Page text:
IF A SUPERNOVA went off near Earth, that would be bad. From a distance of less than, say, 25 light-years, the resulting bombardment of fast-moving atomic nuclei, known as cosmic rays, would destroy the layer of atmospheric ozone that stops most of the sun’s harmful ultraviolet light reaching Earth’s surface. In combination, these two kinds of radiation, cosmic and ultraviolet, would then kill many forms of life.
If a supernova went off not quite so close by, though, that might be interesting. It would have effects, but more subtle ones. Indeed, a paper published in the latest edition of the Journal of Geology, by Brian Thomas of Washburn University, in Kansas, and Adrian Melott of the University of Kansas, suggests that a series of such stellar explosions may have nudged humanity’s forebears down from their trees and up onto their hind legs.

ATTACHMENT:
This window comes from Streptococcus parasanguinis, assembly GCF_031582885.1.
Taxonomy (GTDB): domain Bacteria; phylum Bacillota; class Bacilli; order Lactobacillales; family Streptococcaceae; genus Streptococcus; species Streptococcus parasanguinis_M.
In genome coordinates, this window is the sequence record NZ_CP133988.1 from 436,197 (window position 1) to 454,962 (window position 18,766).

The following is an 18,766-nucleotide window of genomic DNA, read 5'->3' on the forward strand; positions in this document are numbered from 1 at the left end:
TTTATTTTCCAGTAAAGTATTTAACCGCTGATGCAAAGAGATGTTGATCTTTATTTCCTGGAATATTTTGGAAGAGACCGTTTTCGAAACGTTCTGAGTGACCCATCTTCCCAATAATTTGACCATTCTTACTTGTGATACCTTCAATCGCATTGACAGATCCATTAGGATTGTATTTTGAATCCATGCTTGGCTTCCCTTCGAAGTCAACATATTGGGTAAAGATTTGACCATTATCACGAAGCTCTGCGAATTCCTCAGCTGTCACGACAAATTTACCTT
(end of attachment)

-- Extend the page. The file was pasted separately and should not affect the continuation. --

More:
The chain of events Dr Thomas and Dr Melott propose starts with the observation that between 14 and 20 supernovas have gone off in Earth’s vicinity over the past 8m years. These explosions, of young, massive stars, are believed to have happened in the Tucana-Horologium stellar group, currently about 130 light-years from Earth.
One reason for believing these supernovas occurred is that the shock waves from them swept away nearby interstellar gas and the...